have a look at what
download-dependenciesdoes and adapt it to your distro. It should be easy, then proceed normally.
Might fail due to some incompatibility, but likely won’t.
run this repo with docker. Requires you to know some Docker boilerplate, but cannot (?) fail.
sudo apt install docker sudo docker create -it --name arm-assembly-cheat -w "/host/$(pwd)" -v "/:/host" ubuntu:18.04 sudo docker exec -it arm-assembly-cheat /bin/bash
Then inside Docker just add the
--docker flag to
./download-dependencies and proceed otherwise normally:
./download-dependencies --docker make test
download-dependencies takes a while because
build-dep binutils is large.
We share the repository between Docker and host, so you can just edit the files on host with your favorite text editor, and then just run them from inside Docker.
TODO: GDB TUI GUI is broken inside Docker due to terminal quirks. Forwarding the port and connecting from host will likely work, but I’m lazy to try it out now.
For non-Linux systems, the easiest thing to do is to use an Ubuntu virtual machine such as VirtualBox: https://askubuntu.com/questions/142549/how-to-install-ubuntu-on-virtualbox.
Porting is not however impossible because we use the C standard library for portability, see: Architecture of this repo. Pull requests are welcome.
Yay! Let’s see if this actually works on real hardware, or if it is just an emulation pipe dream?
Tested on Raspbian Lite 2018-11-13 with this repo at commit bcddf29c8e00b30afe7b3643558b25f22a64405b.
For now, we will just compile natively, since I’m not in the mood for cross compilation hell today.
Therefore we will only be able to run
v7 examples on that board.
First connect to your Pi through SSH as explained at: https://stackoverflow.com/revisions/39086537/10
Then inside the Pi:
sudo apt-get update sudo apt-get install git make gcc gdb git clone https://github.com/cirosantilli/arm-assembly-cheat cd arm-assembly-cheat/v7 make NATIVE=y test make NATIVE=y gdb-add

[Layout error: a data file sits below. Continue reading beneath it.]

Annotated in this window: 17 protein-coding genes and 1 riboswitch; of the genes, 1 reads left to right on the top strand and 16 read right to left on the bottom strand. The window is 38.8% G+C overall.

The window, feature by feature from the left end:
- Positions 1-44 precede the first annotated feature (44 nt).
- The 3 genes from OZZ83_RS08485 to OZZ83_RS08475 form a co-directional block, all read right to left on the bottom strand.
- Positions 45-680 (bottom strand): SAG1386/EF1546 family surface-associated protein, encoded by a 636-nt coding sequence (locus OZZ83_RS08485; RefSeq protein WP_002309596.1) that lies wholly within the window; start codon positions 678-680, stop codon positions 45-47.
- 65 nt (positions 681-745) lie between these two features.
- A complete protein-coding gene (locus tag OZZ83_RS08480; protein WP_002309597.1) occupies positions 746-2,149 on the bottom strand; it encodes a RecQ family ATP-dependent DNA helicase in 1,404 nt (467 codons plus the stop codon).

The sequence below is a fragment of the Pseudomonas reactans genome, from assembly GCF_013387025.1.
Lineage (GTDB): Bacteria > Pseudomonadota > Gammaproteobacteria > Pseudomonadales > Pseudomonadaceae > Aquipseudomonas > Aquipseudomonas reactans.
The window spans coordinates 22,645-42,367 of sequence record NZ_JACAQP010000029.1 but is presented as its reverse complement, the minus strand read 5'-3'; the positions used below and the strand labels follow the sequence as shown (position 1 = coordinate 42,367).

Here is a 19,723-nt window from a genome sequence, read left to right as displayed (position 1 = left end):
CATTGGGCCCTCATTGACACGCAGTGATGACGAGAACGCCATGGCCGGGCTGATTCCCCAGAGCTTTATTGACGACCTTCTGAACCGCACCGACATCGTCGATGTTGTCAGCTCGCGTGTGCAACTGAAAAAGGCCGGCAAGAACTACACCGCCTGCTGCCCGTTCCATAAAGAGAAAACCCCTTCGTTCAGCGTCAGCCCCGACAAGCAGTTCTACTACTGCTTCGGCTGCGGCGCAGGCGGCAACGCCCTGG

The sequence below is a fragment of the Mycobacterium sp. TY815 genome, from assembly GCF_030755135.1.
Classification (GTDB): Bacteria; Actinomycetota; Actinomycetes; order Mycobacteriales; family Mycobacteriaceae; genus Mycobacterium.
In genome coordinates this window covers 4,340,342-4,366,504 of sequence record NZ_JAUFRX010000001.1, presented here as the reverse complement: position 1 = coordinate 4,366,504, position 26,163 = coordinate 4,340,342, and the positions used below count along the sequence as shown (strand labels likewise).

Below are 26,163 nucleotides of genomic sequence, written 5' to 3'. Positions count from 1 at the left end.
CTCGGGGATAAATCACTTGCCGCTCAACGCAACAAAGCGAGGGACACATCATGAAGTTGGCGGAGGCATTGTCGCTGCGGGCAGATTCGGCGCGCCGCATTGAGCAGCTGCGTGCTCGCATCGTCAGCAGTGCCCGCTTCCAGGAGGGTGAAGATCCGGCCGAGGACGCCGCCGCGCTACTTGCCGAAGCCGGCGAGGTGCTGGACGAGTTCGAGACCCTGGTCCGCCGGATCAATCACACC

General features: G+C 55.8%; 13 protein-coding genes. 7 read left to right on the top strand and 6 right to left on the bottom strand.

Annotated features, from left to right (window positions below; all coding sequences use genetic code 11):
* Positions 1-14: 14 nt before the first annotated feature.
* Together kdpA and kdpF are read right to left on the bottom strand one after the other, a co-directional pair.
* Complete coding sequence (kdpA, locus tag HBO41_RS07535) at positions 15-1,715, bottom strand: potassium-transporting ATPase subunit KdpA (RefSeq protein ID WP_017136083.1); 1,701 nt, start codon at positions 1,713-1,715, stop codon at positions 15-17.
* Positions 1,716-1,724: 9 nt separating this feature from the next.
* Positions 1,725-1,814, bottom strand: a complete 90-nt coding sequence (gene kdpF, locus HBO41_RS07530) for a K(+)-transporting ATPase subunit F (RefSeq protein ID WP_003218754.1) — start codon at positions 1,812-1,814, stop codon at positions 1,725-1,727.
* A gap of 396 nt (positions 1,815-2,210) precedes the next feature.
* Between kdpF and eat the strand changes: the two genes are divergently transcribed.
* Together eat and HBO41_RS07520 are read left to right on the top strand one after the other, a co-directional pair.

GDB TUI is slightly buggier on the ancient 4.9 toolchain (current line gets different indentation, does not break on the right instruction after
asm_main_after_prologue, cannot leave TUI), but it might still be usable
The Pi 0 and 1 however have a BCM2835 SoC, which has an ARM1176JZF-S core, which implements the ARMv6Z ISA, which we don’t support yet on this repo.
However, as of July 2018, there is no official [armv8] image for the Pi 3, the same ARMv7 image is provided for both: https://raspberrypi.stackexchange.com/questions/43921/raspbian-moving-to-64-bit-mode
Then we look at the following threads:
which lead us to this 64-bit Debian based distro for the Pi: https://github.com/bamarni/pi64
So first we flash pi64’s 2017-07-31 release, and then do exactly the same as for the Raspberry Pi 2, except that you must go into the
v8 directory instead of
TODO: can we run the
v7 folder in ARMv8? First I can’t even compile it. Related: https://stackoverflow.com/questions/21716800/does-gcc-arm-linux-gnueabi-build-for-a-64-bit-target For runtime: https://stackoverflow.com/questions/22460589/armv8-running-legacy-32-bit-applications-on-64-bit-os
Debug one example with GDB:
./t -g add
This leaves us right at the end of the prologue of
asm_main in GDB TUI mode, which is at the start of the assembly code in the
Stop on a different symbol instead:
make GDB_BREAK=main gdb-add
./t -b main -g add
It is not possible to restart the running program from GDB as in
gdbserver --multi unfortunately: https://stackoverflow.com/questions/51357124/how-to-restart-qemu-user-mode-programs-from-the-gdb-stub-as-in-gdbserver-multi
Quick GDB tips:
print a register:
i r r0
print floating point registers:
print an array of 4 32-bit integers in hex:
print the address of a variable:
The default setup is opinionated and assumes that your are a newb: it ignores your